Van Gogh first encountered Japanese prints in 1885 while living in Antwerp, whose docks he said were teeming with Japanese wares at the time. "Well, these docks are one huge Japonaiserie, fantastic, singular, strange,.." he wrote to his brother Theo.
Vincent became one of the most avid lovers and collectors of ukiyo-e prints or Japanese pictures of the floating world, as well as of Japanese albums created for export. Having bought first stack of prints in Antwerp, van Gogh was fascinated by them studied them very carefully. A year later, when the artist moved into his brother’s apartment in Paris, he discovered that the German art dealer Siegfried Bing sold Japanese artworks and decorative objects at very reasonable prices in the Bing Gallery next to the place where Van Goghs dwelled. So, he and his brother immediately bought about 660 prints for just a few cents a piece.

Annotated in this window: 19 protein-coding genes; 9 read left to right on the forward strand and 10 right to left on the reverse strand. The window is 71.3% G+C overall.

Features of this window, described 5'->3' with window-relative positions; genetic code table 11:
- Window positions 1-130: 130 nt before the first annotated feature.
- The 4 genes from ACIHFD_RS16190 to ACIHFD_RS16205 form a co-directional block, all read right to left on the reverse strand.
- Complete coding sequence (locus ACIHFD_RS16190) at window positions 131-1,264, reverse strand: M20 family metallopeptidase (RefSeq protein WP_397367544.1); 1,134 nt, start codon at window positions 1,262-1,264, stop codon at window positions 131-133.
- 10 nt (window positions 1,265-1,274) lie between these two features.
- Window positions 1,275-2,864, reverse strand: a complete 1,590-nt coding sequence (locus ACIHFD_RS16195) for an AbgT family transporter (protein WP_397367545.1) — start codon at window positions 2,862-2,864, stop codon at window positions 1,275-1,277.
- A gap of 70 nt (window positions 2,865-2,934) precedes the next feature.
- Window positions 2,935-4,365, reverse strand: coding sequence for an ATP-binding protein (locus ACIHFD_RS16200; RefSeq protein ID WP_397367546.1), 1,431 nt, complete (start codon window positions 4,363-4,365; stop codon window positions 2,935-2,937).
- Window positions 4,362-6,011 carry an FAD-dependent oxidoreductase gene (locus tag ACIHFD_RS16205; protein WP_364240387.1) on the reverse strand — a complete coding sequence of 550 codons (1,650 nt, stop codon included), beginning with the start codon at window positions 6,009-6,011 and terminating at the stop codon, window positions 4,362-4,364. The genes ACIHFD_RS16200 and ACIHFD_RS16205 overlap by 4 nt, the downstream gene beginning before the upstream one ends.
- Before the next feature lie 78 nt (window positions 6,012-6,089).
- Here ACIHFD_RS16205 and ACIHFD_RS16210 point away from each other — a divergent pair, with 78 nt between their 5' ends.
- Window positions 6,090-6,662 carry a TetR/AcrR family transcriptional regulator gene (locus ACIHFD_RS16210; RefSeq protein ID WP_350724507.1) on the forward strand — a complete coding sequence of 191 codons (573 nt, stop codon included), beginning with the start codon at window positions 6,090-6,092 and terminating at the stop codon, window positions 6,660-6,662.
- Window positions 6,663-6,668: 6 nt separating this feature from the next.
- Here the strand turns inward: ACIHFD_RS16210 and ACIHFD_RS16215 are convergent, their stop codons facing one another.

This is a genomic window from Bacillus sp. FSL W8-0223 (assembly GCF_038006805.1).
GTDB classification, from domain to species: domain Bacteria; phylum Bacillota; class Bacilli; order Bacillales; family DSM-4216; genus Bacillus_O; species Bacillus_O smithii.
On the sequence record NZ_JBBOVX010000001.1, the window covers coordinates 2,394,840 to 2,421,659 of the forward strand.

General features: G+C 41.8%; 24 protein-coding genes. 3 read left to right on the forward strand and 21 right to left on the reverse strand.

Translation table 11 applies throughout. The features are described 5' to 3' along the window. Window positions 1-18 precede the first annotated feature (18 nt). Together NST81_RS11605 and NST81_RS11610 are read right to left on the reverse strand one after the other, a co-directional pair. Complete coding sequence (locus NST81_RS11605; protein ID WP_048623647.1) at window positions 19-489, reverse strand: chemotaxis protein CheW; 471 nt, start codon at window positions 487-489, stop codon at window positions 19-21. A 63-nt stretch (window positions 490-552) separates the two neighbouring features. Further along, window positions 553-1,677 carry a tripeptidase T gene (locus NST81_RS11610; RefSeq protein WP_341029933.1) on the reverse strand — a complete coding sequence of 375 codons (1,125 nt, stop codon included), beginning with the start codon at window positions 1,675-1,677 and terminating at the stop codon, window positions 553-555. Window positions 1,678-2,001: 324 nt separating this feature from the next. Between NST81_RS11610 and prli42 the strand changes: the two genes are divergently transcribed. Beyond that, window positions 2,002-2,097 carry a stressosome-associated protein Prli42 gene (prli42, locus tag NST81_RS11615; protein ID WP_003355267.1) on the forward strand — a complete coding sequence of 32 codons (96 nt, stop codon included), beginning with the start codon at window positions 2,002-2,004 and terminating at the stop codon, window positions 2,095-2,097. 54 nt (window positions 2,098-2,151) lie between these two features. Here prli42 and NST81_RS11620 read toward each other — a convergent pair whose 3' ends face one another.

Ms. Bakker, one of the exhibition’s four curators, said that van Gogh originally held an exhibition trying to resell the prints, but it wasn’t successful, and instead he hung onto them, tacked them to the walls of his studio and used them for inspiration. About 500 of them survive, and are now part of the Van Gogh Museum’s permanent collection.
At first, van Gogh just copied the works, making pencil sketches and oil paintings after Japanese masters (see two of them after Utagawa Hiroshige above). To make them look more exotic, he added sort of a border of arbitrary characters borrowed from other Japanese prints, because, of course, he did not know a word in Japanese. And even though he duplicated imagery of the prints, his every brush stroke added something of his own, regards Jonathan Jones, the art-critic of the Guardian.
In 1887, Van Gogh traced in pencil and ink the cover of an issue of the magazine Paris Illustré devoted to Japan and afterwards made a large-scale oil painting in the same fashion “Courtesan (After Eisen),” based on a piece by Japanese artist Kesai Eisen.